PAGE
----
NEW YORK – A growing grassroots movement is helping children with special needs swap wheelchairs for motorized toy convertibles.
Go Baby Go, a non-profit research program based at the University of Delaware, offers a wheelchair alternative for children who aren’t able to walk or need assistance. The effort doesn’t replace wheelchairs but provides a fun, temporary supplement.
Car designs range from Power Wheels convertibles to all-terrain toy car models. Although the models are the same as what’s offered in stores, they’re modified for kids with wide-ranging conditions, from down syndrome to health needs that require the aid of a ventilator.
Although Go Baby Go started in 2012 by Cole Galloway, a professor of physical therapy at the University of Delaware, it now has 75 chapters nationwide and is gaining international traction. Most recently, Go Baby Go chapters opened in New Zealand and Israel.
The program has modified 5,000 toy cars for infants and kids up to 3 years old, according to Sam Logan, assistant professor at Oregon State University’s College of Public Health and Human Sciences. OSU opened its chapter in 2014.
The changes are simple but impactful. For example, Go Baby Go replaces a car’s typical activation switch or foot pedal with tools easier for the children to maneuver. Meanwhile, new seats add extra support. The cost to modify each car is about $200.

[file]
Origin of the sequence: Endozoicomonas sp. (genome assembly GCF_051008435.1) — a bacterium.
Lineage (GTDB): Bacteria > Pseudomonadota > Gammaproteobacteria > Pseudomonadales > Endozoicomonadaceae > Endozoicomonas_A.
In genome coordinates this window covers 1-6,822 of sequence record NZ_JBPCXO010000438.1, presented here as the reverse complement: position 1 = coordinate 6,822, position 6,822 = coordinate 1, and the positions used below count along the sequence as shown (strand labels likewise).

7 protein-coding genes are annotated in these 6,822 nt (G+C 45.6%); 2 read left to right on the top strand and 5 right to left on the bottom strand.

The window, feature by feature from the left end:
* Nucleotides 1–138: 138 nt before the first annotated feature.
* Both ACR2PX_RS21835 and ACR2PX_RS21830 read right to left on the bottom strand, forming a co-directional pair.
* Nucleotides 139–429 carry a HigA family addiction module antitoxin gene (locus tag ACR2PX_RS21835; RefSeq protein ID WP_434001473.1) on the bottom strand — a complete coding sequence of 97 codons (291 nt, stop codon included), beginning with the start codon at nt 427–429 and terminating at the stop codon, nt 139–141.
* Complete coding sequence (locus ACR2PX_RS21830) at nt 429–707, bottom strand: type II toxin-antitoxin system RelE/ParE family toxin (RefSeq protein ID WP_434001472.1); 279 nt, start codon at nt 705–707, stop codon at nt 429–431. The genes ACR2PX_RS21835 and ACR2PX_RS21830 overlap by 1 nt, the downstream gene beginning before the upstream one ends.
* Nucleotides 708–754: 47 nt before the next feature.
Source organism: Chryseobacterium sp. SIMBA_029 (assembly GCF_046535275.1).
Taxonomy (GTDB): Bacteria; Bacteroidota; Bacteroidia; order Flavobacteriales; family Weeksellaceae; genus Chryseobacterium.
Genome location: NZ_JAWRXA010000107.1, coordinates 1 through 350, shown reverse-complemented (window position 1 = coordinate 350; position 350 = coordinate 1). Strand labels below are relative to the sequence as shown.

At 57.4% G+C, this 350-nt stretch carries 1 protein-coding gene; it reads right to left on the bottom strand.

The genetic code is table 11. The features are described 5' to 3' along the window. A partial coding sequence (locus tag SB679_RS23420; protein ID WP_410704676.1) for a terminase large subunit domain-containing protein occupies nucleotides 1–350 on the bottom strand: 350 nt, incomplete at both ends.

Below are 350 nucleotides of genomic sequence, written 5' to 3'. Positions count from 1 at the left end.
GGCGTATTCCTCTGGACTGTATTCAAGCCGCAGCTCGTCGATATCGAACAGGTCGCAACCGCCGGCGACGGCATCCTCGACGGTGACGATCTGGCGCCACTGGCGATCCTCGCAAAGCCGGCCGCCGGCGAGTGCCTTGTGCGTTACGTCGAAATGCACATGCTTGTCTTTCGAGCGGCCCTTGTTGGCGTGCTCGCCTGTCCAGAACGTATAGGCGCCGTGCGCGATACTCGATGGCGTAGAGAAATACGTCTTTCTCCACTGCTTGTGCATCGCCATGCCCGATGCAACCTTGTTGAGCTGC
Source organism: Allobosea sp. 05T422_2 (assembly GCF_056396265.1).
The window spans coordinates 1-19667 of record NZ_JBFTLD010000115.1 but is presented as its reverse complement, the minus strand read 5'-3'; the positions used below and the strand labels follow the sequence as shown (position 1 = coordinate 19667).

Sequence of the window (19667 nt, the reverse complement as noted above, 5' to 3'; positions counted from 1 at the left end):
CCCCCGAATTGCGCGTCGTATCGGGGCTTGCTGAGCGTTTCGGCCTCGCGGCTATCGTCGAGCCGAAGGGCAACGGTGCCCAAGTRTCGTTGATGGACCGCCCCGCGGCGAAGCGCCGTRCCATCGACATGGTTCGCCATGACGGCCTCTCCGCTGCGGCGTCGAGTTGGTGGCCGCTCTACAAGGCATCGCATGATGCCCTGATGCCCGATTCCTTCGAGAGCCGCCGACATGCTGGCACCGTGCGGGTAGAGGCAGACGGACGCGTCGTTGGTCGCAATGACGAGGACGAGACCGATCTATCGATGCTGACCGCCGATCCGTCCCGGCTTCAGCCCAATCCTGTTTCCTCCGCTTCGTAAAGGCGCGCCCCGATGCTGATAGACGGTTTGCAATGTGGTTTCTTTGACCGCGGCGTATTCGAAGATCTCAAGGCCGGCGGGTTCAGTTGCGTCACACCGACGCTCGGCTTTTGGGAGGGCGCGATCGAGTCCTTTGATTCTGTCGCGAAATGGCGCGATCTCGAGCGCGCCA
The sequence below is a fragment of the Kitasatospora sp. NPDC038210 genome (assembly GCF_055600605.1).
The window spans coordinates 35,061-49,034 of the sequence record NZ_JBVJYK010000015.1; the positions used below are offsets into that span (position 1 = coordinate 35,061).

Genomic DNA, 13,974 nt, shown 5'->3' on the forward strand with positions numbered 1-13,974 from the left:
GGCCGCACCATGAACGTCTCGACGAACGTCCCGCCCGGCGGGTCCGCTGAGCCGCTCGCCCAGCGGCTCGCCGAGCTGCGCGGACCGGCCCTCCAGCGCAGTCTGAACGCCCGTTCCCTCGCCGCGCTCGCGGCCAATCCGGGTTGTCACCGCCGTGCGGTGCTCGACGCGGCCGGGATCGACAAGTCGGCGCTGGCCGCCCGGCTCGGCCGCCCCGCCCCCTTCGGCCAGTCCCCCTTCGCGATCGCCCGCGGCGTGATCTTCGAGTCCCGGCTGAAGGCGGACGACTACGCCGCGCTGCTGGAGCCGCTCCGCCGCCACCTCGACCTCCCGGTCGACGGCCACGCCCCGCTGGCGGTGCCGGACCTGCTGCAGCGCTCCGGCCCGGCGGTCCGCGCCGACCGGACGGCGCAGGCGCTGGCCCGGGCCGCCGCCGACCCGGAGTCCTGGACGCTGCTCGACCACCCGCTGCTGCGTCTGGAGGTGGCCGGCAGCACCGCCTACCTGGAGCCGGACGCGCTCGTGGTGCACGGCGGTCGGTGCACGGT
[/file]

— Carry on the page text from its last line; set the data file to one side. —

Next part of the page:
Experts said it’s important to enable and encourage independent movement among children with special needs at a young age. Although motorized wheelchairs are common, they can cost $17,000 or more each. Wheelchairs can also be intimidating for kids under the age of five.
“Research shows their interaction with [rideable] cars help advance developmental, physical, social, language and cognitive skills,” Logan said.
The program was initially funded by the University of Delaware and later by the National Institute of Health for two years.
“Now, parents, engineers and others are organizing and funding Go Baby Go efforts in their community,” Logan said. “Anyone can do it, but you’ll need someone with the expertise to make sure every [modified] car is safe.”
Go Baby Go encourages chapters to collaborate with local pediatric clinics and work alongside people with engineering backgrounds.
The program has plans to expand to older age groups, likely up to age 5, and eventually find a commercial partner.
“Right now, there are no commercially produced [motorized] toy cars for kids with disabilities,” Logan said. “It’d be great to have an off-the-shelf model designed for all kids for parents to easily buy.”